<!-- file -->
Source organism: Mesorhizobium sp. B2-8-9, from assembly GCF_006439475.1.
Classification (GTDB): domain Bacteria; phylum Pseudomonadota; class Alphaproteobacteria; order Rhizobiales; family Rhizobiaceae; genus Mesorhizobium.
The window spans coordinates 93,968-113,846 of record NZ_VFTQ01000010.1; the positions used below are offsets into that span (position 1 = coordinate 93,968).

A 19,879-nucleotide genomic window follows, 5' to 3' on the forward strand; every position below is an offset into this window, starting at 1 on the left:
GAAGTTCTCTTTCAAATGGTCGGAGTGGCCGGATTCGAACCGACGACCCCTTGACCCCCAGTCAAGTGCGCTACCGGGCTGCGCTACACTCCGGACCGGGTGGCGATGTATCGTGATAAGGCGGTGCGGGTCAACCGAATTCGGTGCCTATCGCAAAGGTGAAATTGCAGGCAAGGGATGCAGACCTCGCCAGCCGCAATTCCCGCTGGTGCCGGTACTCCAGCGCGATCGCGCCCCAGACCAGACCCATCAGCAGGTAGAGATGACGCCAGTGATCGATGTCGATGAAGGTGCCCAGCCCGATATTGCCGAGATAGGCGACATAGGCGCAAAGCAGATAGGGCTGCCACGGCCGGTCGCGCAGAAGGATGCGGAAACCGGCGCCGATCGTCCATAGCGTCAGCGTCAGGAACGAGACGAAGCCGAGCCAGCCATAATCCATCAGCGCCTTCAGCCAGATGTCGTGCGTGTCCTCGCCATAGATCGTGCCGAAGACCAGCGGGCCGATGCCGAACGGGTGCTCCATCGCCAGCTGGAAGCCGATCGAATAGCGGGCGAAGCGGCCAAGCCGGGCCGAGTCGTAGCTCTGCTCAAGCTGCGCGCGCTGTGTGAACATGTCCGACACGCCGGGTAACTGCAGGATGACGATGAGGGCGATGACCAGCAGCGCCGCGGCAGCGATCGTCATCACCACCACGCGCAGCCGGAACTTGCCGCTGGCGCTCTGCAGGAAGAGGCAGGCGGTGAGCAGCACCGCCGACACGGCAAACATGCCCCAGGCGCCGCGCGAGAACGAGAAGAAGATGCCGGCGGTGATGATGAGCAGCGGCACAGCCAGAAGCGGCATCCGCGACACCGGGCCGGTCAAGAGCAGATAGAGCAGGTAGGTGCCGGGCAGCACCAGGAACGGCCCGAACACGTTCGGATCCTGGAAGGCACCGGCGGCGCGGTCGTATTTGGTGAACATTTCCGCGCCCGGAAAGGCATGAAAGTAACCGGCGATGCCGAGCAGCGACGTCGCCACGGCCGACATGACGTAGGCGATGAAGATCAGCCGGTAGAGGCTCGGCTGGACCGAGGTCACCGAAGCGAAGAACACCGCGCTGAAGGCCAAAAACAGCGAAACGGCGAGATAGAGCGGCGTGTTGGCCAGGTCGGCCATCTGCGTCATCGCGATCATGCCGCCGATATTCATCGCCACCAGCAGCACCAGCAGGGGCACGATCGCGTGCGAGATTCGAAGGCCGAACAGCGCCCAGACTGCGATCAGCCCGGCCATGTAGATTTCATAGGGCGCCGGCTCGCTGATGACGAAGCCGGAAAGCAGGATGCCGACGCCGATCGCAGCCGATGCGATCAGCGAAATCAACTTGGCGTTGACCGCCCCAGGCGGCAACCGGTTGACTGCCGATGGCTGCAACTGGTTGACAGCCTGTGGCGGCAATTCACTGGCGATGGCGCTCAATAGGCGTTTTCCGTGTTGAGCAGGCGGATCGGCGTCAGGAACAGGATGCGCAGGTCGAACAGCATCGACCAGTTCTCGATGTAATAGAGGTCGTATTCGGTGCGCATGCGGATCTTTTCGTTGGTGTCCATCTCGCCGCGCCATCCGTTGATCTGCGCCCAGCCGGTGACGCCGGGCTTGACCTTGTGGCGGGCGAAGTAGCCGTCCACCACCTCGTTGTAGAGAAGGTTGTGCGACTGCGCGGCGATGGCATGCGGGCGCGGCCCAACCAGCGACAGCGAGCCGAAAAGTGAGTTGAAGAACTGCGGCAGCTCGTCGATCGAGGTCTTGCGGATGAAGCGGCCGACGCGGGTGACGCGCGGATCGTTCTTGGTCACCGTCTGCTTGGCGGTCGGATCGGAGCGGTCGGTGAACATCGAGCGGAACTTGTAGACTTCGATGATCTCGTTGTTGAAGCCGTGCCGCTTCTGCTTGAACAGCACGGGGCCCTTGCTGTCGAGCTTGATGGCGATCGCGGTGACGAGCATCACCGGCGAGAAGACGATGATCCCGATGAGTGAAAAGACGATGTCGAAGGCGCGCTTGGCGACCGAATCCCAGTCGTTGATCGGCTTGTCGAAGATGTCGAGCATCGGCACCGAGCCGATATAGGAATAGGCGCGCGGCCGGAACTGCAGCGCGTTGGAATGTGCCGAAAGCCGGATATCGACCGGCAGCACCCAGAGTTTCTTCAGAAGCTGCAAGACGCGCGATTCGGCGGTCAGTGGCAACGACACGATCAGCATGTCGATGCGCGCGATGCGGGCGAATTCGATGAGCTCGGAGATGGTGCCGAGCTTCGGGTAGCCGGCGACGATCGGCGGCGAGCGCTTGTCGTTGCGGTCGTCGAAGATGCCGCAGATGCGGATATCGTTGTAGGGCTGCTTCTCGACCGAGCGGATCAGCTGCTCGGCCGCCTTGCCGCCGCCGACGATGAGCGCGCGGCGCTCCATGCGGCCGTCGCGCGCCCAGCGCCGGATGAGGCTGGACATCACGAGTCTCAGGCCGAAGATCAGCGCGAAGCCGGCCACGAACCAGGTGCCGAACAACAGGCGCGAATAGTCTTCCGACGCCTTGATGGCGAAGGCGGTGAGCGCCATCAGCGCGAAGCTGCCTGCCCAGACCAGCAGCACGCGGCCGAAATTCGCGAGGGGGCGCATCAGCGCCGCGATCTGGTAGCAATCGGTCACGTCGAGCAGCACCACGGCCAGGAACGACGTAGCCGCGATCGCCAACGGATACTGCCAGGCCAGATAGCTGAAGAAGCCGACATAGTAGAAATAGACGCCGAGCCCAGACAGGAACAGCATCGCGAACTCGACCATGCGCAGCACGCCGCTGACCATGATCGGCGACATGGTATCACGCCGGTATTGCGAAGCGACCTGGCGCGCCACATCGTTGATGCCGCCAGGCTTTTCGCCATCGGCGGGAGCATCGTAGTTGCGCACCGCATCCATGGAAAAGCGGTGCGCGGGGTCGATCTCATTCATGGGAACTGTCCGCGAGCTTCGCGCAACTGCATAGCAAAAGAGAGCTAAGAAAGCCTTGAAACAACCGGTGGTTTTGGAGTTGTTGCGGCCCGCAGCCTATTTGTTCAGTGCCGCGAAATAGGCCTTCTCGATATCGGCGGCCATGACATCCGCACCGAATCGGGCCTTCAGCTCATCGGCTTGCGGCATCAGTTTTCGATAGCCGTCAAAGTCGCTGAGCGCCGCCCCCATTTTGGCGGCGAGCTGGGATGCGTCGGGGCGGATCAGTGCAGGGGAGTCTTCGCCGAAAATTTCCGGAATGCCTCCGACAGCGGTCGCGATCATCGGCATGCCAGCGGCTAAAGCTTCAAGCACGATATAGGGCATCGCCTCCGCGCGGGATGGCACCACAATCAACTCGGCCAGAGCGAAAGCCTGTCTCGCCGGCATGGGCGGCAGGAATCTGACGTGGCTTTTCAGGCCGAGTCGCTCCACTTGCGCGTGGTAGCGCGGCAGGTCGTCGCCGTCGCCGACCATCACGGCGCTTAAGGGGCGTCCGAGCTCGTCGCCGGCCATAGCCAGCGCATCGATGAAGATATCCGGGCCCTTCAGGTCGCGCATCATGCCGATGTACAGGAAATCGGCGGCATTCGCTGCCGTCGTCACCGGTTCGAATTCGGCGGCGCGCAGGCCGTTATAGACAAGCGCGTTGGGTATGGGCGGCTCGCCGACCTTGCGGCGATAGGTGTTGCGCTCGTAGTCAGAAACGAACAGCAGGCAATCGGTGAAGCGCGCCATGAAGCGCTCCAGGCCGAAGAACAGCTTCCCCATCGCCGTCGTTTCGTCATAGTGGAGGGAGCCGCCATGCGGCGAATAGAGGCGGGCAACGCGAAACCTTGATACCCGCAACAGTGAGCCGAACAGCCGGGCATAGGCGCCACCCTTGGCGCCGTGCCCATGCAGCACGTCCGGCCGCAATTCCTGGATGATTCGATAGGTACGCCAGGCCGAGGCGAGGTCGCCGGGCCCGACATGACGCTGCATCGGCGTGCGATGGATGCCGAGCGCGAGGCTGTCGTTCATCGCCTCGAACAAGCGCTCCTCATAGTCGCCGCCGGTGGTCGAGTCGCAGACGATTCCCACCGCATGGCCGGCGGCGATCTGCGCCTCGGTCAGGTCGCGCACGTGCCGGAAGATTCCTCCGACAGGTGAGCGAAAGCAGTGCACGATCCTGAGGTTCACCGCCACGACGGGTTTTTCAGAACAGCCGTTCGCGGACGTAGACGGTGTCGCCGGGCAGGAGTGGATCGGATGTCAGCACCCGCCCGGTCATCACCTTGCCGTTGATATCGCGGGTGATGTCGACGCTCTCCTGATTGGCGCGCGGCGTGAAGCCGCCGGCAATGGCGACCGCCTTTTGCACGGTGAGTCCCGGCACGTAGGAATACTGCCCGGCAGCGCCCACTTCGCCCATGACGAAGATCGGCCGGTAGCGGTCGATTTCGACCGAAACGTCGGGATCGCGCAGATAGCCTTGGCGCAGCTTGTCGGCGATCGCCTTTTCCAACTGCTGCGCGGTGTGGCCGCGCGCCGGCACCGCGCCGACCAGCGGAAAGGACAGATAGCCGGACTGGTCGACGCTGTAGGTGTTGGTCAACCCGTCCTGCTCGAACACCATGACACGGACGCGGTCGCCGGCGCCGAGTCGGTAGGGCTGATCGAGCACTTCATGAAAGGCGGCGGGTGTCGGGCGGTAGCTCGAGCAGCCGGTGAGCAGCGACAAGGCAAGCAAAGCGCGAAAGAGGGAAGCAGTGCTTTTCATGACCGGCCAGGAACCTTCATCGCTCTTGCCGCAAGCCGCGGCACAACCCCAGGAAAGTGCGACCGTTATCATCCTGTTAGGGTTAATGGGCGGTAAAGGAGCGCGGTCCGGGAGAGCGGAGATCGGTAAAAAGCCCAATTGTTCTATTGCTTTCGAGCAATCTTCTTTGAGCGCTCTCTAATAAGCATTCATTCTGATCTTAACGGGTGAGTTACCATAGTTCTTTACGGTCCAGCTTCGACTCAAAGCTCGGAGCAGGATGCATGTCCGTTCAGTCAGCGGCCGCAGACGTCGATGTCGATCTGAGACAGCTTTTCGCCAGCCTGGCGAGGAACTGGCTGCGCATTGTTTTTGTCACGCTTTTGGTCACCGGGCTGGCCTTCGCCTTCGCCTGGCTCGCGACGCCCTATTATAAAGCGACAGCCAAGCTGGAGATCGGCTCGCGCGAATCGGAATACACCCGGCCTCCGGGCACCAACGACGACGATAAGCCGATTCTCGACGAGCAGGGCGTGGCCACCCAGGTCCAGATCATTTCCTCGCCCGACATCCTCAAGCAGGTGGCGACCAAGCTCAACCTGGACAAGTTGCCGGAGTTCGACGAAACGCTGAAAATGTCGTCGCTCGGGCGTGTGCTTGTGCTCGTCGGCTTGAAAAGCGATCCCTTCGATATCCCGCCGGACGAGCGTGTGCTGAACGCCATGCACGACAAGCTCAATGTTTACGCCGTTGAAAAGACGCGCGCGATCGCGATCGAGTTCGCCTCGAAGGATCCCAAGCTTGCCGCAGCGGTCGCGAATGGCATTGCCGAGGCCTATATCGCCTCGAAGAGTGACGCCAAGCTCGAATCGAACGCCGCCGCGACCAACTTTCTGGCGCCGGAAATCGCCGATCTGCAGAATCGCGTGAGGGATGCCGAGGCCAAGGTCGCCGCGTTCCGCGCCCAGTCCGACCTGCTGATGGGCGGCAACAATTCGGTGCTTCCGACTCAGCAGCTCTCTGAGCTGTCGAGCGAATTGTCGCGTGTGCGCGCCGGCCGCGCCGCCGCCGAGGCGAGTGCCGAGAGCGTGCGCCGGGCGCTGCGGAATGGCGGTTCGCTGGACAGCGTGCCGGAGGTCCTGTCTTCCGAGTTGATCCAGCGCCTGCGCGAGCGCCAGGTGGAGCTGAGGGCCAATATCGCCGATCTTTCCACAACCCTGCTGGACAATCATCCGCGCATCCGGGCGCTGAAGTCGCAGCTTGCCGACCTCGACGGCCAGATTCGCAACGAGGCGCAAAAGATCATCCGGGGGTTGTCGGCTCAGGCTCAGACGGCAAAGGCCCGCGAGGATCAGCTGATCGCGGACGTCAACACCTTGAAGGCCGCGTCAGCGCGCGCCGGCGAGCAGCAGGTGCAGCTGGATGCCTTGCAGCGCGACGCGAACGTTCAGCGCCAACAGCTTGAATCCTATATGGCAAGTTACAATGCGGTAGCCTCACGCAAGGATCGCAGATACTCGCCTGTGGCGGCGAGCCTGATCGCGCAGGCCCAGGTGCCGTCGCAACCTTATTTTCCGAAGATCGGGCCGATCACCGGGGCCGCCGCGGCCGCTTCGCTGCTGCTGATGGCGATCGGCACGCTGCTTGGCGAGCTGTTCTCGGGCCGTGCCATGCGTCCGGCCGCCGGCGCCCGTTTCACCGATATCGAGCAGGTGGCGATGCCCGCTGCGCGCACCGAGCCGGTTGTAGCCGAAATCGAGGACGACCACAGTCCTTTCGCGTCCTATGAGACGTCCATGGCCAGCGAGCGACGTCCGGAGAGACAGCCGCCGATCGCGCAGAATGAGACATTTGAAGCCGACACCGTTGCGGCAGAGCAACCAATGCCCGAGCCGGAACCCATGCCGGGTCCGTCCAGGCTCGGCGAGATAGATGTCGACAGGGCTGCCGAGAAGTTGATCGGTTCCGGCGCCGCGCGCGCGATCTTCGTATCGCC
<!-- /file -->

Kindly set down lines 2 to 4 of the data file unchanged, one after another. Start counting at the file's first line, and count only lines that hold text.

Classification (GTDB): domain Bacteria; phylum Pseudomonadota; class Alphaproteobacteria; order Rhizobiales; family Rhizobiaceae; genus Mesorhizobium.
The window spans coordinates 93,968-113,846 of record NZ_VFTQ01000010.1; the positions used below are offsets into that span (position 1 = coordinate 93,968).

A 19,879-nucleotide genomic window follows, 5' to 3' on the forward strand; every position below is an offset into this window, starting at 1 on the left: